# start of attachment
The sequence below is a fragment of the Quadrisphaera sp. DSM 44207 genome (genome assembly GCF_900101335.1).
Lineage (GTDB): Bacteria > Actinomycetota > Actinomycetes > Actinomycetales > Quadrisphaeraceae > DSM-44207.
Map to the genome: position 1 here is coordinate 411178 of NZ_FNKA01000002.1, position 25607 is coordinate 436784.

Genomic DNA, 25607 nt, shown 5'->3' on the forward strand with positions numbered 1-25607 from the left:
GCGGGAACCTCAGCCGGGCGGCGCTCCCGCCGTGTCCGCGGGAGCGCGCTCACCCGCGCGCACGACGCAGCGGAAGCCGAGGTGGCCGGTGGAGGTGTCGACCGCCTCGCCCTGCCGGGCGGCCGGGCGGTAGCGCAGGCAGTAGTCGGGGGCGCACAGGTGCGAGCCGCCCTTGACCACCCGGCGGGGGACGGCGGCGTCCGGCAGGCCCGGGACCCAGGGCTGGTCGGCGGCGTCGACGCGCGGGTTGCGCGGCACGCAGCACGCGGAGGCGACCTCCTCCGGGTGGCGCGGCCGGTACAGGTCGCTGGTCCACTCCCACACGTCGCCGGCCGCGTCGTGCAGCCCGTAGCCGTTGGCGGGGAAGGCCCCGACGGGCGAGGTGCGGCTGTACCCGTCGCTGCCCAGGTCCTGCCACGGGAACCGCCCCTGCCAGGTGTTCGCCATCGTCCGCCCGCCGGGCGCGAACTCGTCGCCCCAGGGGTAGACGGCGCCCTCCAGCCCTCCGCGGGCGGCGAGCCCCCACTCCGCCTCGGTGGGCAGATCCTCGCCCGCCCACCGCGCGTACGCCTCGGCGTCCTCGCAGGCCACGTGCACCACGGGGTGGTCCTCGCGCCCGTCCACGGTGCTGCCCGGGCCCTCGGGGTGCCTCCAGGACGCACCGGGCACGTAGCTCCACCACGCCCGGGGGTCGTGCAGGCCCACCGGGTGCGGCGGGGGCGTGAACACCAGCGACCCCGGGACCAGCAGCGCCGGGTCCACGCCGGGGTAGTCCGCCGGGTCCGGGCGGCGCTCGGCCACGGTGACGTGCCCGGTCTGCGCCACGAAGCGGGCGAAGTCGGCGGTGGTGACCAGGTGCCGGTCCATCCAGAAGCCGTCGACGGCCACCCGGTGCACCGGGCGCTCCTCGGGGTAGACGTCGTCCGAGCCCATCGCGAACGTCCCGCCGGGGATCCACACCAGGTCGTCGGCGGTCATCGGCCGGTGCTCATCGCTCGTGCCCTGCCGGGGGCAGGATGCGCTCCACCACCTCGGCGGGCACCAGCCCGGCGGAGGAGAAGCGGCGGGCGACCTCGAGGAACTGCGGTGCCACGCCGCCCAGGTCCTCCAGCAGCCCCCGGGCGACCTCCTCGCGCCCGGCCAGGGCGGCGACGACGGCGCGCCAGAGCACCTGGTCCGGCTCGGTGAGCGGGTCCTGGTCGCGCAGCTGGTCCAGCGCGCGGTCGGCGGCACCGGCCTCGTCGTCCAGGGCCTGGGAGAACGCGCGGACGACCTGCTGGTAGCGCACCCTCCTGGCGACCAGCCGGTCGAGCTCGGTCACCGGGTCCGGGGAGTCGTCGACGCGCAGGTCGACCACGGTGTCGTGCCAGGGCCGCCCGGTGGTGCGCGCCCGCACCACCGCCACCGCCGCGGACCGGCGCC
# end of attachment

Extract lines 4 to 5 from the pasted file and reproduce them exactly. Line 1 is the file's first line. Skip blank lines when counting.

Genomic DNA, 25607 nt, shown 5'->3' on the forward strand with positions numbered 1-25607 from the left:
GCGGGAACCTCAGCCGGGCGGCGCTCCCGCCGTGTCCGCGGGAGCGCGCTCACCCGCGCGCACGACGCAGCGGAAGCCGAGGTGGCCGGTGGAGGTGTCGACCGCCTCGCCCTGCCGGGCGGCCGGGCGGTAGCGCAGGCAGTAGTCGGGGGCGCACAGGTGCGAGCCGCCCTTGACCACCCGGCGGGGGACGGCGGCGTCCGGCAGGCCCGGGACCCAGGGCTGGTCGGCGGCGTCGACGCGCGGGTTGCGCGGCACGCAGCACGCGGAGGCGACCTCCTCCGGGTGGCGCGGCCGGTACAGGTCGCTGGTCCACTCCCACACGTCGCCGGCCGCGTCGTGCAGCCCGTAGCCGTTGGCGGGGAAGGCCCCGACGGGCGAGGTGCGGCTGTACCCGTCGCTGCCCAGGTCCTGCCACGGGAACCGCCCCTGCCAGGTGTTCGCCATCGTCCGCCCGCCGGGCGCGAACTCGTCGCCCCAGGGGTAGACGGCGCCCTCCAGCCCTCCGCGGGCGGCGAGCCCCCACTCCGCCTCGGTGGGCAGATCCTCGCCCGCCCACCGCGCGTACGCCTCGGCGTCCTCGCAGGCCACGTGCACCACGGGGTGGTCCTCGCGCCCGTCCACGGTGCTGCCCGGGCCCTCGGGGTGCCTCCAGGACGCACCGGGCACGTAGCTCCACCACGCCCGGGGGTCGTGCAGGCCCACCGGGTGCGGCGGGGGCGTGAACACCAGCGACCCCGGGACCAGCAGCGCCGGGTCCACGCCGGGGTAGTCCGCCGGGTCCGGGCGGCGCTCGGCCACGGTGACGTGCCCGGTCTGCGCCACGAAGCGGGCGAAGTCGGCGGTGGTGACCAGGTGCCGGTCCATCCAGAAGCCGTCGACGGCCACCCGGTGCACCGGGCGCTCCTCGGGGTAGACGTCGTCCGAGCCCATCGCGAACGTCCCGCCGGGGATCCACACCAGGTCGTCGGCGGTCATCGGCCGGTGCTCATCGCTCGTGCCCTGCCGGGGGCAGGATGCGCTCCACCACCTCGGCGGGCACCAGCCCGGCGGAGGAGAAGCGGCGGGCGACCTCGAGGAACTGCGGTGCCACGCCGCCCAGGTCCTCCAGCAGCCCCCGGGCGACCTCCTCGCGCCCGGCCAGGGCGGCGACGACGGCGCGCCAGAGCACCTGGTCCGGCTCGGTGAGCGGGTCCTGGTCGCGCAGCTGGTCCAGCGCGCGGTCGGCGGCACCGGCCTCGTCGTCCAGGGCCTGGGAGAACGCGCGGACGACCTGCTGGTAGCGCACCCTCCTGGCGACCAGCCGGTCGAGCTCGGTCACCGGGTCCGGGGAGTCGTCGACGCGCAGGTCGACCACGGTGTCGTGCCAGGGCCGCCCGGTGGTGCGCGCCCGCACCACCGCCACCGCCGCGGACCGGCGCC